Over the past decade, slowly but surely, it has become deeply unfashionable to talk of new genres in underground pop music. Although their names are often grudgingly accepted, it’s become practically obligatory for commentators to receive news of an emerging genre with cynicism towards either the coinage of its name or the music and musicians involved, or frequently both. Critics, musicians and people posting on the internet alike will then roll their eyes over the inane pretensions of hipsters, music ‘journos’, hype, blogs and Tumblr, and will look very discerning, aloof and unfettered in the process. It’s almost become embarrassing to mention such genres in public to anyone but the already converted, since doing so can make you look overly particular, parochial and partisan, nerdy, and even naive. Imagine the difference between telling a friend of a friend that you like the rappers and producers A$AP Rocky, Lil B, Clams Casino, Beautiful Lou and Main Attraktionz, and telling them that you like ‘cloud rap’.
Lately the underground has been increasingly reluctant to identify and get behind its new genres as genres. Contrast this with the 90s heyday of genre identification (sometimes called ‘genrefication’), when new genres – or, at least, names for new genres – were pouring out of dance, hip hop, metal and indie at an astonishing rate. But since then, with a few notable exceptions, new genres and their coinages have been received with ever-greater levels of cynicism. We’ve had ‘new rave’ with its dancepunk-and-synth wackiness, whose spearhead band Klaxons scrambled to declare the term ‘a joke that had got out of hand’. We’ve had ‘wonky’ with its twisted grooves, a term which was almost entirely revoked by the dance music discourse after it was angrily rejected by many of the musicians involved. We’ve had ‘hypnagogic pop’ with its lo-fi 70s and 80s trash music transcendence, which provoked ire like this. We’ve had ‘chillwave’ with its chugging euphoric indie synths – coined on a satirical blog to refer to a specific sound but, like hypnagogic pop, often lazily taken to refer vaguely to anything at all that’s lo-fi, it had many writers shaking their heads. We’ve had ‘witch house’, a doomy gothic screwing of rap and rave, where even the Wikipedia page) is at pains to undermine the sincerity and validity of the coinage despite the large and growing number of acts working with the sound. We’ve had, hold on to your sun hats, ‘seapunk’, a loose collection of hi-tech rave sounds looking back to the 90s with an ocean theme, which was also considered a joke and which some argue is more of a look than a genre. By this point a lot of this is being blamed on the internet and social networking, Tumblr especially, though earlier on in the mid-00s people were talking about ‘blog rock’ and ‘blog house’ – unenthusiastically and short-sightedly coined terms ultimately about as specific as saying ‘magazine funk’ or ‘CD jazz’. And most recently, we’ve had ‘slimepunk’ (oozy, dystopian synth hip hop, if anything), which you probably haven’t heard of since by now few people are wanting to play the game anymore. The jury is still out on ‘vaporwave’, a term I was merely reporting on (please don’t hurt me).
If you’re like many internet users, this roll call of reluctant genres might have you banging your fists on the keyboard as you roar ‘hipsters!’, but to me, each of these coinages makes sonic and cultural sense enough to be used without much irony – even, within reason, the last few. Only a handful of genre names were taken more or less seriously in the 00s. Ask anyone what’s been suitably new in underground music in the past few years and they’d be likely to name a genre: ‘footwork’, bringing hi-tempo syncopated drum machines and tightly chopped, repetitious samples from Chicago. This genrefication was taken seriously because it came from a tight-knit, practicing community and thus shared an authenticity with the music. The simple association between the name and the way it was danced to probably helped as well. Plus it had existed in relative isolation from pop music discourse for a length of time, much like other genres that rose to modishness in the last decade, such as kwaito, Shangaan electro, funk carioca, bubbling, tribal guarachero and, most recently, trap.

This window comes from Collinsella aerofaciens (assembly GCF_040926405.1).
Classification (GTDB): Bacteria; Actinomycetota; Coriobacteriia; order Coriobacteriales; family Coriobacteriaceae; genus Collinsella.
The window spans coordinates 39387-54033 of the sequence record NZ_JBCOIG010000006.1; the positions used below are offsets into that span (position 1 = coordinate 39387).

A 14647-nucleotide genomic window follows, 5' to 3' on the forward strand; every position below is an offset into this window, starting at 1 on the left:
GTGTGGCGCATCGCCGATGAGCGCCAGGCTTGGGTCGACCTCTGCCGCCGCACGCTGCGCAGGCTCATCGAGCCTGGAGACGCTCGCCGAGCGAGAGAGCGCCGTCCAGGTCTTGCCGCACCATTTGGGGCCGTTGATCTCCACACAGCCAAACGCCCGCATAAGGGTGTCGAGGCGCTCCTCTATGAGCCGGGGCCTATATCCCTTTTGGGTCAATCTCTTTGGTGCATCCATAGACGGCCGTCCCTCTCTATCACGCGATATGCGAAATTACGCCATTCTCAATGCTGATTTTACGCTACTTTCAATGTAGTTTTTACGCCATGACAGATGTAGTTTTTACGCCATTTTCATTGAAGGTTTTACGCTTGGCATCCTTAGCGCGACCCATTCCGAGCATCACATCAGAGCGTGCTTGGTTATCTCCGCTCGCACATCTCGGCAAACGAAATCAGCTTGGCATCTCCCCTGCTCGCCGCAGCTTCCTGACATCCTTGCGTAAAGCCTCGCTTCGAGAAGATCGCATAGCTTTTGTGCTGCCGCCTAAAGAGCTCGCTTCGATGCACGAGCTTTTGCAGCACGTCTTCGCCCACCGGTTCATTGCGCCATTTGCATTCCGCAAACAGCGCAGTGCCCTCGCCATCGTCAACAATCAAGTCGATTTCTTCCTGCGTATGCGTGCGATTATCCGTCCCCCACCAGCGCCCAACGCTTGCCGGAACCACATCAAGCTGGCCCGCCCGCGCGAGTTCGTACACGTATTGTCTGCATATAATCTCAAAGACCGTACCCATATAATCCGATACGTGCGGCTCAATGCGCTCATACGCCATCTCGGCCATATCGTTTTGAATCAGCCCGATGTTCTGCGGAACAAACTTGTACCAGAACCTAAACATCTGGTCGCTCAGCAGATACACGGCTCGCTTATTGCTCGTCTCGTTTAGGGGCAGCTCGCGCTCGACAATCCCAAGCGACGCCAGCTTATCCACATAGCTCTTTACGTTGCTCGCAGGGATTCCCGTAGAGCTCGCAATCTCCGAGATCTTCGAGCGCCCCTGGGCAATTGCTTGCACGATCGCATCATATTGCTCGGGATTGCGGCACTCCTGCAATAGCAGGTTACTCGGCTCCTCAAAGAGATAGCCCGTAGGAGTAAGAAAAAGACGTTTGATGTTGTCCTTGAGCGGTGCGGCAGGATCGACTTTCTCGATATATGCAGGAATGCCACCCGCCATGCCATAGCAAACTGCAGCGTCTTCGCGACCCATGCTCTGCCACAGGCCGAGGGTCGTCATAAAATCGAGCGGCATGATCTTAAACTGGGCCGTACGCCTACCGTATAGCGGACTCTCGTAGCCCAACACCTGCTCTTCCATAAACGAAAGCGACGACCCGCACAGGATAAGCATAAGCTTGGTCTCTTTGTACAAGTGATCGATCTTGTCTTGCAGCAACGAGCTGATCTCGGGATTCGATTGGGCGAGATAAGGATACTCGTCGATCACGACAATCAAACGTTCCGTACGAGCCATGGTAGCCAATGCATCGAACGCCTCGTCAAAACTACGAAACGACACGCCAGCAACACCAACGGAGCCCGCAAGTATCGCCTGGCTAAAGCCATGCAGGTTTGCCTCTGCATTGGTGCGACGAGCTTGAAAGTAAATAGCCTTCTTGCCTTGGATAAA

The terms ‘grime’ and ‘UK funky’ also came into use in the mid-00s without much hand-wringing, probably because their sounds and their scenes followed more or less the same template of social and aesthetic coherence that had shaped UK dance undergrounds in the 90s. Similarly, the word ‘dubstep’ appeared early on and, with the consent of its producers, was permitted to stick. Yet something notable happened to that term subsequently in that it went on to have an unusually long life and an oddly broad range of applications. The idea of the very same genre name applying to the dark minimalism of Shackleton and Appleblim in 2005 and the thrashing mid-range beasts of Skrillex seven years later in 2012 would probably have seemed ludicrous to an aficionado of dance in the 90s. Granted, people occasionally talk of ‘filthstep’ or ‘brostep’ in relation to the latter, but this is hardly a universally appreciated differentiation. The growing reluctance to differentiate the musical landscape of the 00s by describing new genres meant that few people challenged the ones that already existed, and as a result the term ‘dubstep’ came to represent a bizarrely swollen category. Many people decry contemporary genres for being absurdly small, too small to really take seriously (note the proliferation of the term ‘microgenres’), but dubstep, by being ‘too big’, shows that in other places the reverse scenario can be perceived.